By Zoila Sanchez, Policy Analyst, Health Policy Project, National Council of La Raza
Many of the programs that vulnerable, working, and middle-class families use to overcome poverty and secure good health are continuously in jeopardy. This is cause for alarm since Latinos are more likely to be uninsured and disproportionately impacted by food insecurity and chronic diseases such as obesity. Programs that promote health equity can be a lifeline for many Latinos, providing them with high-quality, affordable care.
There are many compelling reasons for protecting programs that support health equity among Latinos:
- More than one in three (35 percent) people served by Community Health Centers, which provide culturally competent and affordable health care, are Latino.
- Nearly one-half (49.3 percent) of Latino children are insured by Medicaid or the Children’s Health Insurance Program (CHIP). Medicaid provides affordable health coverage to millions of low-income working Latino families, reaching one-quarter of Latino adults.
- Food insecurity rates are significantly higher among Latino-headed households than the national average (26.2 percent versus 14.9 percent). Federal food assistance programs help struggling families overcome hunger and food insecurity.
The current debate on budget priorities threatens multiple programs that improve the quality of and access to care for populations in need. Some are designed to address the root causes of poor health in marginalized or ill-equipped communities. Many already took a hit when the sequester went into effect on March 1, while others are unfunded in the president’s 2014 budget. Take for example the Prevention and Public Health Fund, which provides critical support for nutrition and obesity prevention programs. The sequester cut the fund by $51 million, and the president’s budget proposes cuts to the fund’s Community Transformation Grants program and the Community Services Block Grant.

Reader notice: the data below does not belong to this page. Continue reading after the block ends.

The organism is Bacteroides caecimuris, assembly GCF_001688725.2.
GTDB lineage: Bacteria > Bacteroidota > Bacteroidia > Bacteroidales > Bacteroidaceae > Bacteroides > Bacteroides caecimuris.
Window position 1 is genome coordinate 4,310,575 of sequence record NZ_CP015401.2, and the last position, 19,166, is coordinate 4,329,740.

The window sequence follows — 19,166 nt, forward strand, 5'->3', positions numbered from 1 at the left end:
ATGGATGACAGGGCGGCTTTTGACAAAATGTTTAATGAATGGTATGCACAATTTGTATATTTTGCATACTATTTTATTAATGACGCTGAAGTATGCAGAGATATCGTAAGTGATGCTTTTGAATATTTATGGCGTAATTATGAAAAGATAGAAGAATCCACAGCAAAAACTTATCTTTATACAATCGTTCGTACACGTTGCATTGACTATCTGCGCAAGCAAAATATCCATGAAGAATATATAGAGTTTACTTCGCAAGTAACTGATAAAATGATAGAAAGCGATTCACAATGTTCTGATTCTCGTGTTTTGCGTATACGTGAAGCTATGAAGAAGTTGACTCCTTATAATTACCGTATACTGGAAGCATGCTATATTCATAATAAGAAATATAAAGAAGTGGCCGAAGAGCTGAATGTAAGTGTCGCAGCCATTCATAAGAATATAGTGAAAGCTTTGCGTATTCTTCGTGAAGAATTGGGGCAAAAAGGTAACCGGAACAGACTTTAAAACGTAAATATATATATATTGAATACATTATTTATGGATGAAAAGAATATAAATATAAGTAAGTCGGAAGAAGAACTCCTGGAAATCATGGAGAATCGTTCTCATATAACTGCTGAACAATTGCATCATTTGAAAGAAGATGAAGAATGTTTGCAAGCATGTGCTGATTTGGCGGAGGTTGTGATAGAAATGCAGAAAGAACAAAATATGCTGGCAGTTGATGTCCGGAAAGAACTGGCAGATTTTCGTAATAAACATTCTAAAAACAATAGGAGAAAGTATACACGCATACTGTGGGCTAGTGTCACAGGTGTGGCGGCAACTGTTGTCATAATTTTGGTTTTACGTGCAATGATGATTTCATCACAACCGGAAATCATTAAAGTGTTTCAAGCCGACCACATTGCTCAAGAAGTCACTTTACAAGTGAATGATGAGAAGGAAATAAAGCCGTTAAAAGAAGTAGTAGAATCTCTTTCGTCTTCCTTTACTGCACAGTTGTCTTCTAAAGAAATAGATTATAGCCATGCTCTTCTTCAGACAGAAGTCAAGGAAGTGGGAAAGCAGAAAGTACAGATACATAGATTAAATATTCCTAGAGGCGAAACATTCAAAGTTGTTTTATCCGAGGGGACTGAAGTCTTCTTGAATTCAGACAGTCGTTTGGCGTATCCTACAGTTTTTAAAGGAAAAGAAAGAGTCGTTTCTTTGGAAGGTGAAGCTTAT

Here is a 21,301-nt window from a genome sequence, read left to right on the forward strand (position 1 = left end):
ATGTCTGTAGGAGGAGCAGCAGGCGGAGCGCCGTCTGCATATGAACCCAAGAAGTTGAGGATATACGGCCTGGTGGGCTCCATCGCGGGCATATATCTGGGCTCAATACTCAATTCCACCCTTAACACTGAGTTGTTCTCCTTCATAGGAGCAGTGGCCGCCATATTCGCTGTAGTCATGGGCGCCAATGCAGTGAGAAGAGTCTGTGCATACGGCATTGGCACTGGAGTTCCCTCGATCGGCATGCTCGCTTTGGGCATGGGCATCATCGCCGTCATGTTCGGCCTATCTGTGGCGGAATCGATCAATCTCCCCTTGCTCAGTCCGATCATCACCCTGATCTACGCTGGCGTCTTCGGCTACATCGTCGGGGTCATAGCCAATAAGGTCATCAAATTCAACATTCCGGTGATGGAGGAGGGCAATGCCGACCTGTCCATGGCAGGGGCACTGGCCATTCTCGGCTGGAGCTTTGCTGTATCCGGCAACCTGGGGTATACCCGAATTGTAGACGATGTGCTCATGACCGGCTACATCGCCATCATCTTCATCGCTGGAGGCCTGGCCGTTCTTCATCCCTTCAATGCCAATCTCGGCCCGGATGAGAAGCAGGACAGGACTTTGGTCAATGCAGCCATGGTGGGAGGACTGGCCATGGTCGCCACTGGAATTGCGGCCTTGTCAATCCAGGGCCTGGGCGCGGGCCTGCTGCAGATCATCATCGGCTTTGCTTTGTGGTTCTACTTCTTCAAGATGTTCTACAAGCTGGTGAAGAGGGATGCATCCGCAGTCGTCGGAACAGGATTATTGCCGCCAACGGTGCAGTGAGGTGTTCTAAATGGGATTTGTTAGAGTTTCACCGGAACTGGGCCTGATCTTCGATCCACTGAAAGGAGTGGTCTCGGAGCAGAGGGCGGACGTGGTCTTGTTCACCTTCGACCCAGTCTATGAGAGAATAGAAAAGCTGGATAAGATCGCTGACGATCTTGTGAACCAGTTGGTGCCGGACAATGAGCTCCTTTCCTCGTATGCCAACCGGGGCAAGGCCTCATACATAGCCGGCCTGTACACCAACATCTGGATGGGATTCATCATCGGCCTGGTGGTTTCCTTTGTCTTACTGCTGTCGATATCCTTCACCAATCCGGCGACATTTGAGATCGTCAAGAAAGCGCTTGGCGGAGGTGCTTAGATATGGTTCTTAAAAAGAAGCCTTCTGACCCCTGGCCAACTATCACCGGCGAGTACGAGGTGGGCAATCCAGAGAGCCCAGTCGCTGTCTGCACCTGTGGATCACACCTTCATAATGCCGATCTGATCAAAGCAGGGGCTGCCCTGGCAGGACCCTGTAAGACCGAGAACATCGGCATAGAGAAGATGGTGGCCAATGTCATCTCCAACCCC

In the video below, Kurt Sheppard, CEO of Valle del Sol, an NCLR Affiliate in Phoenix, reminds us that when making tough decisions on the federal budget, “It is not just about numbers—it is about people.”
Where we invest our money will have direct, long-term consequences on the health of our children and families. We need a thoughtful, balanced approach that does not force the most vulnerable to carry the weight and recognizes the hard cuts already made to programs that keep Americans healthy.
It is imperative that the budgets of programs serving Latinos be protected. We cannot build a healthy nation without investing in opportunities that give everyone an equal chance at good health. The investments we make in health programs today will benefit generations to come, securing our nation’s promise of a healthy future for one and all.